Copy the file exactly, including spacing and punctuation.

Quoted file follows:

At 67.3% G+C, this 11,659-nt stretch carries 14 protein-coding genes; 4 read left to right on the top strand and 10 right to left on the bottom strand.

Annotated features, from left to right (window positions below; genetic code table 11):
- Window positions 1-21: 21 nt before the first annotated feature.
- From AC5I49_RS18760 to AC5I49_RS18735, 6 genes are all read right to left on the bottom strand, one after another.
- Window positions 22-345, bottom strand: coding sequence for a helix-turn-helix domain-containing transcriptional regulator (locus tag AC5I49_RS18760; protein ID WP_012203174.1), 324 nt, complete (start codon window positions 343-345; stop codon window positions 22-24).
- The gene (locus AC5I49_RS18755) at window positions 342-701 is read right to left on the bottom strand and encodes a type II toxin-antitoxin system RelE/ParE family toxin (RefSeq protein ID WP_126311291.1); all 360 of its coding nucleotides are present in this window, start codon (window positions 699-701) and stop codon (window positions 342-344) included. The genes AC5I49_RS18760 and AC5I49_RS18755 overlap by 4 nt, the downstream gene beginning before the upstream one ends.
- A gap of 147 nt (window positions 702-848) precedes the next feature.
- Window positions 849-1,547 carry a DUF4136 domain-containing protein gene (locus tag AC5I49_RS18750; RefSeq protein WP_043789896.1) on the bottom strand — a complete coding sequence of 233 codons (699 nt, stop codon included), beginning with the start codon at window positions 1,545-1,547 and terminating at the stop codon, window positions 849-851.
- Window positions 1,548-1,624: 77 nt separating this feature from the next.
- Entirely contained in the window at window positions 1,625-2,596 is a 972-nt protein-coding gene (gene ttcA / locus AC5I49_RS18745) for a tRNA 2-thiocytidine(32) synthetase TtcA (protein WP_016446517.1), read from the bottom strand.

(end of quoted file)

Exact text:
At 67.3% G+C, this 11,659-nt stretch carries 14 protein-coding genes; 4 read left to right on the top strand and 10 right to left on the bottom strand.

Annotated features, from left to right (window positions below; genetic code table 11):
- Window positions 1-21: 21 nt before the first annotated feature.
- From AC5I49_RS18760 to AC5I49_RS18735, 6 genes are all read right to left on the bottom strand, one after another.
- Window positions 22-345, bottom strand: coding sequence for a helix-turn-helix domain-containing transcriptional regulator (locus tag AC5I49_RS18760; protein ID WP_012203174.1), 324 nt, complete (start codon window positions 343-345; stop codon window positions 22-24).
- The gene (locus AC5I49_RS18755) at window positions 342-701 is read right to left on the bottom strand and encodes a type II toxin-antitoxin system RelE/ParE family toxin (RefSeq protein ID WP_126311291.1); all 360 of its coding nucleotides are present in this window, start codon (window positions 699-701) and stop codon (window positions 342-344) included. The genes AC5I49_RS18760 and AC5I49_RS18755 overlap by 4 nt, the downstream gene beginning before the upstream one ends.
- A gap of 147 nt (window positions 702-848) precedes the next feature.
- Window positions 849-1,547 carry a DUF4136 domain-containing protein gene (locus tag AC5I49_RS18750; RefSeq protein WP_043789896.1) on the bottom strand — a complete coding sequence of 233 codons (699 nt, stop codon included), beginning with the start codon at window positions 1,545-1,547 and terminating at the stop codon, window positions 849-851.
- Window positions 1,548-1,624: 77 nt separating this feature from the next.
- Entirely contained in the window at window positions 1,625-2,596 is a 972-nt protein-coding gene (gene ttcA / locus AC5I49_RS18745) for a tRNA 2-thiocytidine(32) synthetase TtcA (protein WP_016446517.1), read from the bottom strand.